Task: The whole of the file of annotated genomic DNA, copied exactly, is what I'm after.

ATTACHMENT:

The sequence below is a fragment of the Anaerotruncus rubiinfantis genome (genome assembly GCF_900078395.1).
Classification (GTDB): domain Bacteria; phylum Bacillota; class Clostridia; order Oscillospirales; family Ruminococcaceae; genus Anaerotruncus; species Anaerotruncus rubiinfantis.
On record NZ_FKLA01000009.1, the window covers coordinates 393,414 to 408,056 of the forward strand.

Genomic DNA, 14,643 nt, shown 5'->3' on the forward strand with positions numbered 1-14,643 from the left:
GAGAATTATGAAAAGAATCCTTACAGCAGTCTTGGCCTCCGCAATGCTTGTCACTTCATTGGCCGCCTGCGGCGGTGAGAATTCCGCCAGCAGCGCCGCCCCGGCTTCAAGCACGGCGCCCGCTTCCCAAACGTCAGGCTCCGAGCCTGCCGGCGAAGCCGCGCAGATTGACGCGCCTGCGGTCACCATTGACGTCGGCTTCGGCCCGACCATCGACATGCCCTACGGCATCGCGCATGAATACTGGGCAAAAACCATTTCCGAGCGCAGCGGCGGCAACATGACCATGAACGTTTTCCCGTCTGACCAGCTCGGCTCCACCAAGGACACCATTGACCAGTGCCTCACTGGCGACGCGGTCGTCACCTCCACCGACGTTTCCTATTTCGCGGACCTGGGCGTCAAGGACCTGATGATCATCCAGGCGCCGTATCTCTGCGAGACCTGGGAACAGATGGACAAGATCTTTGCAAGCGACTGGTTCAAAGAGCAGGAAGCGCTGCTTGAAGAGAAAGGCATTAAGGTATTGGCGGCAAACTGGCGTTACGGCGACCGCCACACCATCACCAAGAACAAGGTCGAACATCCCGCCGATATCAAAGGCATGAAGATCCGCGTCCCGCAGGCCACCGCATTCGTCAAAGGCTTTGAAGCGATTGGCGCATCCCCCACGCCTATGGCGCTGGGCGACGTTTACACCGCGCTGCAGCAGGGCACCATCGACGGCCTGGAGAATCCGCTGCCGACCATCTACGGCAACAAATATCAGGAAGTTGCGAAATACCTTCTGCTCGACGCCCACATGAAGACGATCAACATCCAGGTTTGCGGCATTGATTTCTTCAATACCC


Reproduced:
The sequence below is a fragment of the Anaerotruncus rubiinfantis genome (genome assembly GCF_900078395.1).
Classification (GTDB): domain Bacteria; phylum Bacillota; class Clostridia; order Oscillospirales; family Ruminococcaceae; genus Anaerotruncus; species Anaerotruncus rubiinfantis.
On record NZ_FKLA01000009.1, the window covers coordinates 393,414 to 408,056 of the forward strand.

Genomic DNA, 14,643 nt, shown 5'->3' on the forward strand with positions numbered 1-14,643 from the left:
GAGAATTATGAAAAGAATCCTTACAGCAGTCTTGGCCTCCGCAATGCTTGTCACTTCATTGGCCGCCTGCGGCGGTGAGAATTCCGCCAGCAGCGCCGCCCCGGCTTCAAGCACGGCGCCCGCTTCCCAAACGTCAGGCTCCGAGCCTGCCGGCGAAGCCGCGCAGATTGACGCGCCTGCGGTCACCATTGACGTCGGCTTCGGCCCGACCATCGACATGCCCTACGGCATCGCGCATGAATACTGGGCAAAAACCATTTCCGAGCGCAGCGGCGGCAACATGACCATGAACGTTTTCCCGTCTGACCAGCTCGGCTCCACCAAGGACACCATTGACCAGTGCCTCACTGGCGACGCGGTCGTCACCTCCACCGACGTTTCCTATTTCGCGGACCTGGGCGTCAAGGACCTGATGATCATCCAGGCGCCGTATCTCTGCGAGACCTGGGAACAGATGGACAAGATCTTTGCAAGCGACTGGTTCAAAGAGCAGGAAGCGCTGCTTGAAGAGAAAGGCATTAAGGTATTGGCGGCAAACTGGCGTTACGGCGACCGCCACACCATCACCAAGAACAAGGTCGAACATCCCGCCGATATCAAAGGCATGAAGATCCGCGTCCCGCAGGCCACCGCATTCGTCAAAGGCTTTGAAGCGATTGGCGCATCCCCCACGCCTATGGCGCTGGGCGACGTTTACACCGCGCTGCAGCAGGGCACCATCGACGGCCTGGAGAATCCGCTGCCGACCATCTACGGCAACAAATATCAGGAAGTTGCGAAATACCTTCTGCTCGACGCCCACATGAAGACGATCAACATCCAGGTTTGCGGCATTGATTTCTTCAATACCC